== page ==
Exfoliation (or onion skin weathering) is the gradual removing of spall due to the cyclic increase and decrease in the temperature of the surface layers of the rock. Rocks do not conduct heat well, so when they are exposed to extreme heat the outer most layer becomes much hotter than the rock underneath causing different thermal expansion. This differential expansion causes sub-surface shear stress, in turn causing spalling. Extreme temperature change, such as forest fires, can also cause spalling of rock. This mechanism of weathering causes the outer surface of the rock to fall off in thin fragments, sheets or flakes, hence the name exfoliation or onion skin weathering.
Salt spalling 
Salt spalling is a specific type of weathering which occurs in porous building materials, such as brick, natural stone, tiles and concrete. Dissolved salt is carried through the material in water and crystallizes inside the material near the surface as the water evaporates. As the salt crystals expand this builds up shear stresses which break away spall from the surface.
Some[who?] believe that porous building materials can be protected against salt spalling by treatment with penetrating sealants which are hydrophobic (water repellent) and will penetrate deeply enough to keep water with dissolved salts well away from the surface. Great care and expert advice must be consulted, however, to ensure that any coating is compatible with the substrate in terms of breathability (ability to allow the release of vapors from inside while preventing water intrusion), or other serious problems can be created.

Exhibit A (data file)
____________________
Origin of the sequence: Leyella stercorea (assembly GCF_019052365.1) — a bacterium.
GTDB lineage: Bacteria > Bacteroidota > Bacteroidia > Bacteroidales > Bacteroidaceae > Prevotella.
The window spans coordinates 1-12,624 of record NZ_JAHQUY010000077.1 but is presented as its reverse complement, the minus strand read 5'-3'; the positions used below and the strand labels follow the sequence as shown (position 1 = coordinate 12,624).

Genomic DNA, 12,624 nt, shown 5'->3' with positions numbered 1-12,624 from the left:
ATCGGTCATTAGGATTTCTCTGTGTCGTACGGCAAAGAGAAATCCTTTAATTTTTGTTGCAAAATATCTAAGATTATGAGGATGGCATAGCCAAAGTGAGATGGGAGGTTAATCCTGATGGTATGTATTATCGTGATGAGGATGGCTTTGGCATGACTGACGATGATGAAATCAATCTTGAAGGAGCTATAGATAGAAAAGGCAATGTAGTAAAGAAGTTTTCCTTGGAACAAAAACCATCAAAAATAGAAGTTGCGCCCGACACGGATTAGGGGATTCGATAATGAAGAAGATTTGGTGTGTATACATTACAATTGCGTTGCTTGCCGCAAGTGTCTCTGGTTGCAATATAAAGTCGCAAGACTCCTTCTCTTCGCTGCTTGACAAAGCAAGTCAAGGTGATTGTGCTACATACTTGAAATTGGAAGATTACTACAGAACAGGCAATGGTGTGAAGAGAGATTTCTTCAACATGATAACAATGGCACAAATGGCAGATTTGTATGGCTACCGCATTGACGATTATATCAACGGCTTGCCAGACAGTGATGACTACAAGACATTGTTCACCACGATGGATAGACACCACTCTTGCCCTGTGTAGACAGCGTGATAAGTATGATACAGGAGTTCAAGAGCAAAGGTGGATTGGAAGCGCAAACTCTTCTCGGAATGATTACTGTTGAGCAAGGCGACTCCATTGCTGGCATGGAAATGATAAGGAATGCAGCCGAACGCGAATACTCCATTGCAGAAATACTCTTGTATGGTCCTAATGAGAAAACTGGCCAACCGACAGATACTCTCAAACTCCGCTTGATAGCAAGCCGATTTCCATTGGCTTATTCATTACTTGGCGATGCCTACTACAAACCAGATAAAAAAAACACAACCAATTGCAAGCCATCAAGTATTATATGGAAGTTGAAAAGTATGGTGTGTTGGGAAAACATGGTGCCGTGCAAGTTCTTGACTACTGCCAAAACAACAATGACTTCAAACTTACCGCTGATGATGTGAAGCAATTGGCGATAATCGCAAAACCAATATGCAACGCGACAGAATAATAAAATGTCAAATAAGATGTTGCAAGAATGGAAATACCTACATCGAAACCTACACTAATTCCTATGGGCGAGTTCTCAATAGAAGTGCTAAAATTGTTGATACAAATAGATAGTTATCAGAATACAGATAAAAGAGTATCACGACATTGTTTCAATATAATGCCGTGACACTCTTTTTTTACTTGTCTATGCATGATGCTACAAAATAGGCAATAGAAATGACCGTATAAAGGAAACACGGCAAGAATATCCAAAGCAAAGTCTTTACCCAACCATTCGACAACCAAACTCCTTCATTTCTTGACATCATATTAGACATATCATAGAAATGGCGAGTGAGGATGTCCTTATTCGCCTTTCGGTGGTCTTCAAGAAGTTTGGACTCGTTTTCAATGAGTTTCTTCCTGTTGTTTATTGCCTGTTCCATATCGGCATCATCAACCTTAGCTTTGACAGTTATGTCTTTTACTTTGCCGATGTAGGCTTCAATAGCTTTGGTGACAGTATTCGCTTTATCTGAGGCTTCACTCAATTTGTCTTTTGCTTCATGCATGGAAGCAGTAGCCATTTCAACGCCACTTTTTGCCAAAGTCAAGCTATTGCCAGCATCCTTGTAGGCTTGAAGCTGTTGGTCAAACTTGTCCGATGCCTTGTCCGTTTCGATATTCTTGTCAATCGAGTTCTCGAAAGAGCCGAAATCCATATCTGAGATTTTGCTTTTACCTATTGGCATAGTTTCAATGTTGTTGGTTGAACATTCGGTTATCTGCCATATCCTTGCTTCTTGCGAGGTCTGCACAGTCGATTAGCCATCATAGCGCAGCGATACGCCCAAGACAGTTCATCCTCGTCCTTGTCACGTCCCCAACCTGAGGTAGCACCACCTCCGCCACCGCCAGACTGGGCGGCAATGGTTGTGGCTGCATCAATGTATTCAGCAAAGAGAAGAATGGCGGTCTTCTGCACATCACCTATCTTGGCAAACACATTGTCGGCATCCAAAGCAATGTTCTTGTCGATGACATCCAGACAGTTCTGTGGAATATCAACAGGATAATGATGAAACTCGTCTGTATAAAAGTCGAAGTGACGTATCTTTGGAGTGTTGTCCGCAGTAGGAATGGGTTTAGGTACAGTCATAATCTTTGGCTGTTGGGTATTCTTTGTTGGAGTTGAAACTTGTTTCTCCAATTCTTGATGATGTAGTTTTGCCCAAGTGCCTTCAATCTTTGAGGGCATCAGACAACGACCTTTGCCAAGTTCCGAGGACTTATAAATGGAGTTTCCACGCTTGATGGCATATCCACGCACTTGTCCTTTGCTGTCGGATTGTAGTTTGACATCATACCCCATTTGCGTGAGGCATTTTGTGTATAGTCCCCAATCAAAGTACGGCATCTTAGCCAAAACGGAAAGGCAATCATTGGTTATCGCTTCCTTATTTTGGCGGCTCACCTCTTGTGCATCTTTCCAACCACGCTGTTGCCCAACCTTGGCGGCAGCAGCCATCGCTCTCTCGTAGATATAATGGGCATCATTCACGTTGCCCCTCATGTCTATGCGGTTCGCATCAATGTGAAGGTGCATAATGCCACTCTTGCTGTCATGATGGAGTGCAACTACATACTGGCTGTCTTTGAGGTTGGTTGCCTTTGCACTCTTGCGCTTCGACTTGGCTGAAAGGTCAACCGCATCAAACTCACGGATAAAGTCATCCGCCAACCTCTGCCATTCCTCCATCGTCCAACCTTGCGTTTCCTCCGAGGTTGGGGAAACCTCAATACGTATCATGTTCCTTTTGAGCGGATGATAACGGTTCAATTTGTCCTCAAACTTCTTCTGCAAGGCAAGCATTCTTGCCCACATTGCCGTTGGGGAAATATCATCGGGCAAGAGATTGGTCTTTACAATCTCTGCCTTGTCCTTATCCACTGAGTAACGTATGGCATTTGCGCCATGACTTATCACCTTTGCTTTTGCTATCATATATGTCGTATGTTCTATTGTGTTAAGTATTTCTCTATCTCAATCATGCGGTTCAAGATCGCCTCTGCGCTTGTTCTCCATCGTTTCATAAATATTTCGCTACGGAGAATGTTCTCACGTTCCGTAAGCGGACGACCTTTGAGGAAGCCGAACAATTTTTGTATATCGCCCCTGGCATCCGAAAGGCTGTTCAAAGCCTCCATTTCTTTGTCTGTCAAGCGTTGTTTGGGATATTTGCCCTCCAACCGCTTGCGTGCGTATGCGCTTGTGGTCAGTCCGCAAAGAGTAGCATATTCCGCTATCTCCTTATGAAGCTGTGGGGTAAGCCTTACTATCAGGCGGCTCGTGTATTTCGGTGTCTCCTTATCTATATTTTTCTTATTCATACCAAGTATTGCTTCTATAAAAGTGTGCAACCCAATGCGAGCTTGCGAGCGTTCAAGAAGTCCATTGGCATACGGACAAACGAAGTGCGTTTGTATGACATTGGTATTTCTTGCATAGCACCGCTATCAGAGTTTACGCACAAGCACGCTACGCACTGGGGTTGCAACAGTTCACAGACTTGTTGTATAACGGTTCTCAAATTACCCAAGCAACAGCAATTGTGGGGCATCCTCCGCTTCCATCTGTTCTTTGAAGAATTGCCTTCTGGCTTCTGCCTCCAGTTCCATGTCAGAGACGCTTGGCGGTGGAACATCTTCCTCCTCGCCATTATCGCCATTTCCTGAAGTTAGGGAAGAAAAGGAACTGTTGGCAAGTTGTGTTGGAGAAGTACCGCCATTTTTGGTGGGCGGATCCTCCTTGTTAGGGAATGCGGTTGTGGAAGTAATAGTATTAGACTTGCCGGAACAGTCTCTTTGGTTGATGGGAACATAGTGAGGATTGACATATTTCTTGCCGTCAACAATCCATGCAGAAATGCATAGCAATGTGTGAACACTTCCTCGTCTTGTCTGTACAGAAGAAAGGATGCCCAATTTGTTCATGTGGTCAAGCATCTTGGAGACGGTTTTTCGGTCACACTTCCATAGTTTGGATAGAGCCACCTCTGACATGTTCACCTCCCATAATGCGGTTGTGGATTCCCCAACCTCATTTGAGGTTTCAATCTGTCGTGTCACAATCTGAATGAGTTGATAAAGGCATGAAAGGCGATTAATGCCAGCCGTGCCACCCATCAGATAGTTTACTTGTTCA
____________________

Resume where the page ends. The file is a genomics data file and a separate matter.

It must always be assumed that water—possibly even arriving in vapor from the interior—will collect behind the wall surface, and it must be allowed to both drain and evaporate. Many bricks and stones have been damaged beyond repair by the well-intentioned application of the wrong coating, once the coated masonry has passed through a few freeze-thaw cycles, pipe leaks, etc. Therefore it is important to find a qualified professional mason to assess damages and recommend the best method to correct the situation. Soft type bricks are more susceptible to moisture penetration than hard type bricks, but are often used by builders since they are less expensive.
Chimneys show spalling damage before other portions of buildings because they are more exposed to the elements.
In corrosion, spalling occurs when a substance (metal or concrete) sheds tiny particles of corrosion products as the corrosion reaction progresses. These corrosion products are not soluble or permeable, but, unlike passivation, they do not adhere to the parent material's surface to form a barrier to further corrosion. This happens as the result of a large volume change during the reaction.
In the case of actinide metals (most notably the depleted uranium used in some types of ammunition), the material expands so strongly upon exposure to air that a fine layer of oxide is forcibly expelled from the surface. A slowly oxidised plug of metallic uranium can sometimes resemble an onion subjected to desquamation. The main hazard however arises from the pyrophoric character of actinide metals which can spontaneously ignite when their specific area is high. This property, along with these elements inherent toxicity and (for some to a lesser extent) radioactivity, make them dangerous to handle in metallic form under air. Therefore, they are often handled under an inert atmosphere (nitrogen or argon) inside an anaerobic glovebox.